The back-to-school season brings new driving challenges – more congestion, more yellow school buses on the road, more potential safety hazards, and more need for caution. This is especially true for teen drivers who may be driving for the first time during the back-to-school season. Motor vehicle crashes are the leading cause of death for U.S. teens. According to reports, more than 800 students in the US are killed annually, and another 152,000 are injured traveling between school and home.
So special attention and extra caution is needed. Here are a few safety reminders (for long-time drivers too) that you should follow to avoid getting into an auto accident in Long Island.
The law in every state requires you to stop when a school bus is on-loading and unloading students. When a stopped school bus flashes its red light(s), under New York law, all traffic from all directions must stop. You must stop even if the bus is on the other side of a divided highway. You may think that is ridiculous, but we are dealing with the safety of children and it is the law.
The law also requires you to stop in parking lots if a bus is loading or off-loading. In practice, this is your school’s parking lot. New York law requires you to stop for a bus in a parking lot just like on the roads. In addition, New York law requires you to keep your car 20 feet away — about half a basketball court — a from a bus that is loading or off-loading.
In general, drive slowly around the school buses. Driving extra slow gives you the chance to stop if a young kid does something unpredictable. Do not text or use your phone when you are driving. Seriously, around buses and children, just put the phone down for a few minutes. Do not use ear- or headphones, either. You need to be able to hear warning sounds. You are not allowed to drive while wearing ear- or headphones.
Double-parked cars present an extra hazard, so slow down and be more alert when approaching them. Watch for a door to open quickly and unexpectedly, watch for kids exiting on the street side, watch for children who might dart out in front of you and remember that your visibility is diminished.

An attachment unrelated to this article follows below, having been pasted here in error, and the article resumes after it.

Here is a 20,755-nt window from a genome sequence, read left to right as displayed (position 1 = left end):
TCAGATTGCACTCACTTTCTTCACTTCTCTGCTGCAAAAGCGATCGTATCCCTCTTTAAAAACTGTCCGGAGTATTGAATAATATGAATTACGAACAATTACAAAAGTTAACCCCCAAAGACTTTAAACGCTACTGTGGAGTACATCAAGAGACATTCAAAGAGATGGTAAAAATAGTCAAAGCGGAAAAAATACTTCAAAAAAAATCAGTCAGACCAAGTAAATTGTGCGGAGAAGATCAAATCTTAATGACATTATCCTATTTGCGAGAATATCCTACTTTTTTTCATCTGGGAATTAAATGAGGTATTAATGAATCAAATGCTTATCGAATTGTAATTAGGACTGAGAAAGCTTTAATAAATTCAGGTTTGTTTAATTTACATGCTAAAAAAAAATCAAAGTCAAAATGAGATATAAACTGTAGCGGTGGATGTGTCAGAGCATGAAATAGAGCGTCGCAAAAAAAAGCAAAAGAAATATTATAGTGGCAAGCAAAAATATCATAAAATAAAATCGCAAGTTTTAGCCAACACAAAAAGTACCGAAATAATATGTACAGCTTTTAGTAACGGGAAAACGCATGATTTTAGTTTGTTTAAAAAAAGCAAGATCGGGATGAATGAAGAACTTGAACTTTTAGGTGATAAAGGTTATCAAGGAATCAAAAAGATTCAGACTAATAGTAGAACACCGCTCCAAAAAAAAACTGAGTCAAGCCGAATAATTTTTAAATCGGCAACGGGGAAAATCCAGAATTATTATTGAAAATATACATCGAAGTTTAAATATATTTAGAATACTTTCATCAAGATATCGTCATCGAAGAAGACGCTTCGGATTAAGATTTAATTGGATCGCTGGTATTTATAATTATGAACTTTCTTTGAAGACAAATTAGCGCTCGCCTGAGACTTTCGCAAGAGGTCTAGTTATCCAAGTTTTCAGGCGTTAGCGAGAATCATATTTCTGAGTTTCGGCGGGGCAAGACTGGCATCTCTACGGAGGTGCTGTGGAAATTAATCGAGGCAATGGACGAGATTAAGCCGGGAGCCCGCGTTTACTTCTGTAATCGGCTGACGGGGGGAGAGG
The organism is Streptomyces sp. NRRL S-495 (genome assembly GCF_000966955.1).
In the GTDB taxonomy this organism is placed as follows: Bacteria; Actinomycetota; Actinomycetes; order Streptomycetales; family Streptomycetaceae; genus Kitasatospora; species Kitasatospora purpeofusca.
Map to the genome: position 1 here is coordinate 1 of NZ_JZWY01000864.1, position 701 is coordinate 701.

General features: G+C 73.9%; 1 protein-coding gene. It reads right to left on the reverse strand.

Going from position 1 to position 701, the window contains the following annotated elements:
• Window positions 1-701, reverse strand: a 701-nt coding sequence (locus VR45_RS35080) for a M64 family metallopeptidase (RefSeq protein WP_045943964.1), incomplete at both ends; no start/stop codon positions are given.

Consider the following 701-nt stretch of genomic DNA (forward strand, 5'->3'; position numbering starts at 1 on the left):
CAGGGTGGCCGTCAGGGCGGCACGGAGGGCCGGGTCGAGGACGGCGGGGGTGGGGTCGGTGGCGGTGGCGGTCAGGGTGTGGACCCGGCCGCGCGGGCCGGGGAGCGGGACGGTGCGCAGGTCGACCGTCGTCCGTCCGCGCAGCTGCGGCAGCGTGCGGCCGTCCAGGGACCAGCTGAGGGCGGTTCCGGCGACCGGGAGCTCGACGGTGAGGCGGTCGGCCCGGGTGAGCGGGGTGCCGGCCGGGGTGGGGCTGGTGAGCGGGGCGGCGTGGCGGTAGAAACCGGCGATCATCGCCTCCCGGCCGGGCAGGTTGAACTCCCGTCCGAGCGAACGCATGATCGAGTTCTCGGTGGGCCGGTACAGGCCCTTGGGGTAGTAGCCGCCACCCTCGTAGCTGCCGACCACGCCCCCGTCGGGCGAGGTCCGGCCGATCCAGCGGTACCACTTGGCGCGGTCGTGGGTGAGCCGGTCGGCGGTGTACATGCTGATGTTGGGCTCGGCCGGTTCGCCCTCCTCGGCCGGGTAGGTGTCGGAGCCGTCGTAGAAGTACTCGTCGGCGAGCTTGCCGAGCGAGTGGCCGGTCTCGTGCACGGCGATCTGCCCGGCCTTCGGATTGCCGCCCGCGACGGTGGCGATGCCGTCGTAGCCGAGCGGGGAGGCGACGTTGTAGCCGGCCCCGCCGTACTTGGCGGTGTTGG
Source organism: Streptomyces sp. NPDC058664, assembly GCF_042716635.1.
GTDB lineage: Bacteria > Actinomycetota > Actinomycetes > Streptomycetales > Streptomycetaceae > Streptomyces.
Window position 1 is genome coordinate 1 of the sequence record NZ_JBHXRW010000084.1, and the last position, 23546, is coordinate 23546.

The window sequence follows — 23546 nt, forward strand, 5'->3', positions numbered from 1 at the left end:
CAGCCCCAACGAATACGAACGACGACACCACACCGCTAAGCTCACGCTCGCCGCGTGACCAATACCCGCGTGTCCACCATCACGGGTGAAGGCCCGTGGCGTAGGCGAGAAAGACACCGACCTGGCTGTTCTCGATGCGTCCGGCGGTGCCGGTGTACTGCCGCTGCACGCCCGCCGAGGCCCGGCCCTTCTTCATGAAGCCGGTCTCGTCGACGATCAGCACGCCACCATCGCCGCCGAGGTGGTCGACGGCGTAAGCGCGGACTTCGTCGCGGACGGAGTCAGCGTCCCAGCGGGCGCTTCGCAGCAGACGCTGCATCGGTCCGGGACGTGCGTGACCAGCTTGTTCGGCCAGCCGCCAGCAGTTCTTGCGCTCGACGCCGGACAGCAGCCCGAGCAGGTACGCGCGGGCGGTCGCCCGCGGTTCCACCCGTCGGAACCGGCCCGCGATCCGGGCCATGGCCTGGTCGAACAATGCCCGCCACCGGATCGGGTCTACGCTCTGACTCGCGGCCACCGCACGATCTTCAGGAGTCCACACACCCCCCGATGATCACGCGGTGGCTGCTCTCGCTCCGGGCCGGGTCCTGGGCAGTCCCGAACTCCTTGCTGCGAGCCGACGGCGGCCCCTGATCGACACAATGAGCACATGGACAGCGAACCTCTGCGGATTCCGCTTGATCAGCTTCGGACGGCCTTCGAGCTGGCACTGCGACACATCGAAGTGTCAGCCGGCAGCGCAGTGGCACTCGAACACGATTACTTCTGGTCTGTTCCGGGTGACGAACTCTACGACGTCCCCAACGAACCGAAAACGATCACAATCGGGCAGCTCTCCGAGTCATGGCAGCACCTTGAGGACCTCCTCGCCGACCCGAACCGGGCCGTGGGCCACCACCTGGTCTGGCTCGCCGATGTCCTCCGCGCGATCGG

The speed limit in school zones is 20 miles per hour. Yes, that is very slow. But, you want to be able to stop if a kid runs out unexpectedly in front of your car. Trust us on this. You really do NOT want to have to face the parent of the child you just hit with your car. Plus, driving 20 miles-per-hour in school zones is the law.
When driving near a school, you have to be extra alert, because the kids themselves are often distracted. You remember what it was like when you were walking or biking or boarding to school. You were listening to music, talking to your friends, and doing your own thing. In short, you were not paying very much attention. Now that you are a driver, you now have pay more attention because the children will not. Young children, in particular, are unpredictable and are more likely than older children to dart out between cars or run unexpectedly into the street. Be extra watchful if young children are present.
Bicycles present an extra hazard, so give them extra room on the roadways. Keep a slow speed and move over a little in your lane as you go around a bicycle.
Finally, be cautious of who you allow to ride in your car. You need to avoid supposed “friends” who want you to drive “fast and furious” or who disrespect your commitment to being a safe driver. If you have a friend like that, put them out of your car and keep them out until they stop applying peer pressure to make you do something that will get someone hurt or killed.
If you need additional information or want to understand your rights and obligations as a driver, contact an experienced Long Island accident lawyer at the Law Office of Cohen & Jaffe, LLP at(866) 580-1960. We offer free, no cost/no obligation consultations and are available 24/7.